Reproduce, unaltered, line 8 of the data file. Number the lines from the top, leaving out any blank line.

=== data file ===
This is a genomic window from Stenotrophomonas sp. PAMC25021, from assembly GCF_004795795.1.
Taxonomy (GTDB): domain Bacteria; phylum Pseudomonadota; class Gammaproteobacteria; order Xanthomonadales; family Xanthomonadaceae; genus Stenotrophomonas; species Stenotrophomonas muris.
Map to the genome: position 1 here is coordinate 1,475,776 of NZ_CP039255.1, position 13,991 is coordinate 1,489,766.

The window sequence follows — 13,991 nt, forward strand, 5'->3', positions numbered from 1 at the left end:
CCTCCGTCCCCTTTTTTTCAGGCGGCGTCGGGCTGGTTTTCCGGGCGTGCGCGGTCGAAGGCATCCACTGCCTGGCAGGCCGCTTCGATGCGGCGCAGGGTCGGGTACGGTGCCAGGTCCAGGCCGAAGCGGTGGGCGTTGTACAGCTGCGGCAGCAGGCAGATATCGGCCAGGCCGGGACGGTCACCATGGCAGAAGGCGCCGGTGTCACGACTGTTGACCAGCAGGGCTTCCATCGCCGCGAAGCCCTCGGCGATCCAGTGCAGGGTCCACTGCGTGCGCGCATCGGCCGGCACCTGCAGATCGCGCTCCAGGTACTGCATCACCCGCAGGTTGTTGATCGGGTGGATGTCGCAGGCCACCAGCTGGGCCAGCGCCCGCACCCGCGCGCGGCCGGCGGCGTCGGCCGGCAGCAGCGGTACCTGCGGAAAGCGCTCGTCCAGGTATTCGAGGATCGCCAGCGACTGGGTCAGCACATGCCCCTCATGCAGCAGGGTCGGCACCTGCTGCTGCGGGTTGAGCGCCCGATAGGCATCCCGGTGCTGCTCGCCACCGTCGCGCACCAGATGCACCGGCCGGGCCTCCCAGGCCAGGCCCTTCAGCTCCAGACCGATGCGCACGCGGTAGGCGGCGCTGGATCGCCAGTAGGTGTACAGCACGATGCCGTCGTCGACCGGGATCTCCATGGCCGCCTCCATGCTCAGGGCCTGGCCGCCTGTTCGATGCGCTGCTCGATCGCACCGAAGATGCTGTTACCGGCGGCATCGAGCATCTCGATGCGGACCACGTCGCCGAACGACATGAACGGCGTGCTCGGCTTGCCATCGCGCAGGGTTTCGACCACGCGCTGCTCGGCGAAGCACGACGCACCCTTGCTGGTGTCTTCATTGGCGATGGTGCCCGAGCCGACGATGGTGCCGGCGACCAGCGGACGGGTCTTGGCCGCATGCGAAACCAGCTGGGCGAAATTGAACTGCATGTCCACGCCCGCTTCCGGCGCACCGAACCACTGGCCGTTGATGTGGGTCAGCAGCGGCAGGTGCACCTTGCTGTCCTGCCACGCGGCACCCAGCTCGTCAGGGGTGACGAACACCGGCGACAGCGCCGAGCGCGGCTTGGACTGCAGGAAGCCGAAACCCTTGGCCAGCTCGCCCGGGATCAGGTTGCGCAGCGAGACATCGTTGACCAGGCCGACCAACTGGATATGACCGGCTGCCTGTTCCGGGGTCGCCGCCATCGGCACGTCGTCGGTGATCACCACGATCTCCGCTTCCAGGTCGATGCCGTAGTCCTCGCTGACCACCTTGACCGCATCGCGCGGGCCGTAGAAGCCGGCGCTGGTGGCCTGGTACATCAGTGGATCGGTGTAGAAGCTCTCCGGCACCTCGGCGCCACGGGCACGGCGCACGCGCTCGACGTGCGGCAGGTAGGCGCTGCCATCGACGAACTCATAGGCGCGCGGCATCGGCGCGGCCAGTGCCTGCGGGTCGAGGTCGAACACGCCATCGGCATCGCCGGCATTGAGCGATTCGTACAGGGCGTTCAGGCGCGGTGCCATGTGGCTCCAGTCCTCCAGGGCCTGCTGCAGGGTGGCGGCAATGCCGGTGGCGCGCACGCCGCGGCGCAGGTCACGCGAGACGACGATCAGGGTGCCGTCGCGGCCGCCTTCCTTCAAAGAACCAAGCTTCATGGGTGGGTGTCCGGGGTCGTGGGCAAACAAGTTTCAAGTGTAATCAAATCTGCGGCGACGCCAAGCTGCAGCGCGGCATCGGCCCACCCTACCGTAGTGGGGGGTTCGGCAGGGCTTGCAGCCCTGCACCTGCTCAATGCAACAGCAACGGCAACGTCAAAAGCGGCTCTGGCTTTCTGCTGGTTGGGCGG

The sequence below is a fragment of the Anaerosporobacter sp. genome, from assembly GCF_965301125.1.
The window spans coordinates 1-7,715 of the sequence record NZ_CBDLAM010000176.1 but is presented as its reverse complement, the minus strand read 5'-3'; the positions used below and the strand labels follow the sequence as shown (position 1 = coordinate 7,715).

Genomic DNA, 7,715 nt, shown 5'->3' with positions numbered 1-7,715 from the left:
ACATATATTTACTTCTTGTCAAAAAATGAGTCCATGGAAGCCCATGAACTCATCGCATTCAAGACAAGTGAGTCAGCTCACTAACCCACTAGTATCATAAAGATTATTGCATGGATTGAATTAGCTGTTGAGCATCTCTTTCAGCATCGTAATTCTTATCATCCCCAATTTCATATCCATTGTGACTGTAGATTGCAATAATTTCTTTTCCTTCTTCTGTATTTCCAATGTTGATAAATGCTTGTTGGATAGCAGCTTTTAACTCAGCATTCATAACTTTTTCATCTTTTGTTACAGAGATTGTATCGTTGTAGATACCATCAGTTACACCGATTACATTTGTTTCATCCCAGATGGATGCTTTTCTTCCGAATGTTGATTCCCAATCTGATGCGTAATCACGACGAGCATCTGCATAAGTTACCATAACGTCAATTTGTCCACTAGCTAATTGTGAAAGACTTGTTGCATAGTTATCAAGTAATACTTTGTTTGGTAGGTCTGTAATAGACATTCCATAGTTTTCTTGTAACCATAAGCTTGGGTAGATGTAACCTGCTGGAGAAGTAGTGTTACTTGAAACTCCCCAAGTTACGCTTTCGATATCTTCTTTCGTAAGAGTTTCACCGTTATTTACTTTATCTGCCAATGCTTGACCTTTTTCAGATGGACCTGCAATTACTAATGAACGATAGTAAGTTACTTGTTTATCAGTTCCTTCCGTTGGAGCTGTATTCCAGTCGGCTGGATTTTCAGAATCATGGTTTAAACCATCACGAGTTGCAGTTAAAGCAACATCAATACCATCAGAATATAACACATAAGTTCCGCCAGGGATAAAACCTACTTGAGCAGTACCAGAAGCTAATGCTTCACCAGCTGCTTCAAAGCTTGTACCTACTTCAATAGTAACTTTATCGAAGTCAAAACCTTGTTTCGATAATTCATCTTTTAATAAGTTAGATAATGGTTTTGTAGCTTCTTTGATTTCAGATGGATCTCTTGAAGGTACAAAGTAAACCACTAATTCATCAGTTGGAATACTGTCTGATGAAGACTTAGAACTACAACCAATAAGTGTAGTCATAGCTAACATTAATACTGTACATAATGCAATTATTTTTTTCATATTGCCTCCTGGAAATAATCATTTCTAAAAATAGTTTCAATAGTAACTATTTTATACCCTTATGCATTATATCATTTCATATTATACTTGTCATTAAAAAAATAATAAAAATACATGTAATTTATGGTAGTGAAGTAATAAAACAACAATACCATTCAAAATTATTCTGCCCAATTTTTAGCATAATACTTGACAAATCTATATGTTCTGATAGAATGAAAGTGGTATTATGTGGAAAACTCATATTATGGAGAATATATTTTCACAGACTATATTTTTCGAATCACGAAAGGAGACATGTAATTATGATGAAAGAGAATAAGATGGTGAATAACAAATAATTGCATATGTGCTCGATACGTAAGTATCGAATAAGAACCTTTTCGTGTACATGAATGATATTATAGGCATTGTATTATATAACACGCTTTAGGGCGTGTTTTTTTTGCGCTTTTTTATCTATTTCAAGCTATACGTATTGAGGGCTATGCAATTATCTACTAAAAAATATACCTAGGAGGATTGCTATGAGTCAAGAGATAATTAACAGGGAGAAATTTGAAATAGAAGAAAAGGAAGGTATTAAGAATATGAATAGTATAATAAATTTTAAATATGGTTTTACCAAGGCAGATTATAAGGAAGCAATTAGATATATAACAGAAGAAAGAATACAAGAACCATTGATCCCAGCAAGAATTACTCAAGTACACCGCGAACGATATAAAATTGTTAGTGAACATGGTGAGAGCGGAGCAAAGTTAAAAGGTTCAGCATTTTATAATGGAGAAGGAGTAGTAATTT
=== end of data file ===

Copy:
Genomic DNA, 7,715 nt, shown 5'->3' with positions numbered 1-7,715 from the left: